I don't care what anyone says, I'm not moving from this spot until I've completely finished writing this blog AND my other blog. I'm not going to rush. I'm not going to make it short. I'm just going to write until I've written everything I have to say.
Because it's the first and last day this week that I have to make this time a priority. Every other day this week has been filled to the brim with crazy, excitement, and plans meaning I haven't had one single day that I can just sit and write for as long as I want to.
And it's not even like this day isn't filled to the brim. Cleaning, grocery shopping, grading, lesson plans.. it's all got to be done, but I'm not going to stress about it. I need some time to myself without having to worry about how much time it takes.
Yesterday morning, I woke up and stepped outside to drink my coffee only to be met with a blast of cold air. And when I say cold, I mean you can see your breath when you breath cold. A quick look at my thermometer told me that it was 48 degrees.
LOVELY! And there is no sarcasm intended with that. I was really happy. Remember, I LOVE cold weather.
Only problem was, I had made plans to go and watch my 4th grade boys play football. And it was raining. And cold.
Not that being cold and rainy would stop me. I put on some sweats, grabbed a sweater, and made plans to stop on my way to pick up some ponchos and an umbrella. Butter decided he wanted to come with me, because he wanted to watch the younger kids play. Peanut had planned on going, too, but with the weather situation she decided she'd much rather stay home in the warmth of her bed.
We took the drive, and on the way, I stopped to pick up two of the jr. high boys that had come to the homecoming game with me the night before. They also wanted to watch the younger boys play football. Both boys enjoy playing football, but didn't play this year for various personal reasons. They enjoy the game, though, and it also gave them something to do. Of course, they weren't expecting the rain and the cold. Neither one of them were really dressed for sitting outside in that kind of weather, so it was a good thing I had a few blankets in my car for such occasions.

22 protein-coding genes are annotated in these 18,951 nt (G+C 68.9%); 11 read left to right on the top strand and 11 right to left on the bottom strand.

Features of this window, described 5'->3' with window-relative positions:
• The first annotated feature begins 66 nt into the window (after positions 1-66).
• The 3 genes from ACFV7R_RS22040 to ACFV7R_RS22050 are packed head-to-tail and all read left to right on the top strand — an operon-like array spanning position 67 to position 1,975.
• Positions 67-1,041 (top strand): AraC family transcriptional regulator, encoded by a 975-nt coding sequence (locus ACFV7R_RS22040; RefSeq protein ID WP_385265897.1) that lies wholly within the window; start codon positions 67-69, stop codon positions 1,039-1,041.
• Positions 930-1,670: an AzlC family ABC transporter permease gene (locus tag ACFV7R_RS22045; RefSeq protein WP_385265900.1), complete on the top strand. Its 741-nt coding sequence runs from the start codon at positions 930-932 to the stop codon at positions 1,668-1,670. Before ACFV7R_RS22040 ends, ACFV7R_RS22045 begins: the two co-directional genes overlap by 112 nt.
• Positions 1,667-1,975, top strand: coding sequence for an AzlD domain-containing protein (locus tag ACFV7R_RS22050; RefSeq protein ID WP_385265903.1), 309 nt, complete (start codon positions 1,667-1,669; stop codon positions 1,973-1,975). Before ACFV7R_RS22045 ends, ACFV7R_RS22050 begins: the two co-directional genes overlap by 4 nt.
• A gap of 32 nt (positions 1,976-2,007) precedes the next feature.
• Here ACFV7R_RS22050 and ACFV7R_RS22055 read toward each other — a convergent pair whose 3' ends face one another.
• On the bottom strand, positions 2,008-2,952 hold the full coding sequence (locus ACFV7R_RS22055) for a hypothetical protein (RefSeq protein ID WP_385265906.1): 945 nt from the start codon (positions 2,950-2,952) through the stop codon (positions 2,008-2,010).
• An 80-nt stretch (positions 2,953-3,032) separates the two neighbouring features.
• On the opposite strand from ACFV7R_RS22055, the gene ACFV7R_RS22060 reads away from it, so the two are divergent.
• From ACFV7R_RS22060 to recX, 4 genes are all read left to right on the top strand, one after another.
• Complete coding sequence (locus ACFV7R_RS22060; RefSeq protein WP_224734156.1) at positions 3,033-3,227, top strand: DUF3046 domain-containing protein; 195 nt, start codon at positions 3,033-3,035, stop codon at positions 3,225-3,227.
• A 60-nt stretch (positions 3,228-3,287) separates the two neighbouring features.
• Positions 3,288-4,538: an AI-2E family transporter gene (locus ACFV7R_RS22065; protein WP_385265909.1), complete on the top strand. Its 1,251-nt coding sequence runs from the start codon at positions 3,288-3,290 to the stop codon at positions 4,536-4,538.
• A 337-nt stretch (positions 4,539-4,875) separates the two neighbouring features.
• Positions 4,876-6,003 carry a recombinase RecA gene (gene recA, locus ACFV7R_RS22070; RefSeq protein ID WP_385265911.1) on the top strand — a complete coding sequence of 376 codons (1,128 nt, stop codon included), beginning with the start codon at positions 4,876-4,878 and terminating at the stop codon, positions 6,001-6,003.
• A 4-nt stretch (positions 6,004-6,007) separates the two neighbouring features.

As we walked up to the bleachers, I noticed a few weird glances from people I knew that were probably wondering what on earth I was doing with there with a couple of kids from school. And yes, it probably did seem weird. Why was a teacher who taught 4th grade driving around jr. high kids and taking them places on a Saturday afternoon?
The fact that those types of thoughts come in to my head makes me sad. OK, kids don't usually "hang out" with their teachers. But, in my mind, if I'm already going somewhere and I have a couple of students that want to tag along - just so they have something to do on a Saturday afternoon - then why wouldn't I take them with me? The way I look at it, is that there are far worse activities that could be doing to keep themselves occupied. I'd much rather my child hang out with a teacher on a Saturday afternoon than to be walking around town by themselves or doing who knows what on their own.
These kids are friends with my oldest daughter, but I also learned a lot about them during summer school. We built bonds. They confide in me. They come to me with concerns and worries. Almost like a mom away from mom. When I make the statement that I care for my students like I care for my own children, that's not just a surface statement. I truly care for each and every one of them as I care for my own children. And those feelings aren't just confined to my classroom. And they don't just apply to the kids that come in and out of my classroom every day.
Doing this type of stuff also helps me get to know some parents. Last year, I made pretty good friends with a set of parents of a child in my class. They had a son in my class, and a son in the jr. high that was very close friends with Peanut. It became nothing for me to pick up their boys to go to games or school activities or for me to take them home after such events. Both parents are hard working people, and it helped them out just a little to know that a responsible person was able to help out with some of the traveling that kids have to do in order to be involved with extra curricular activities.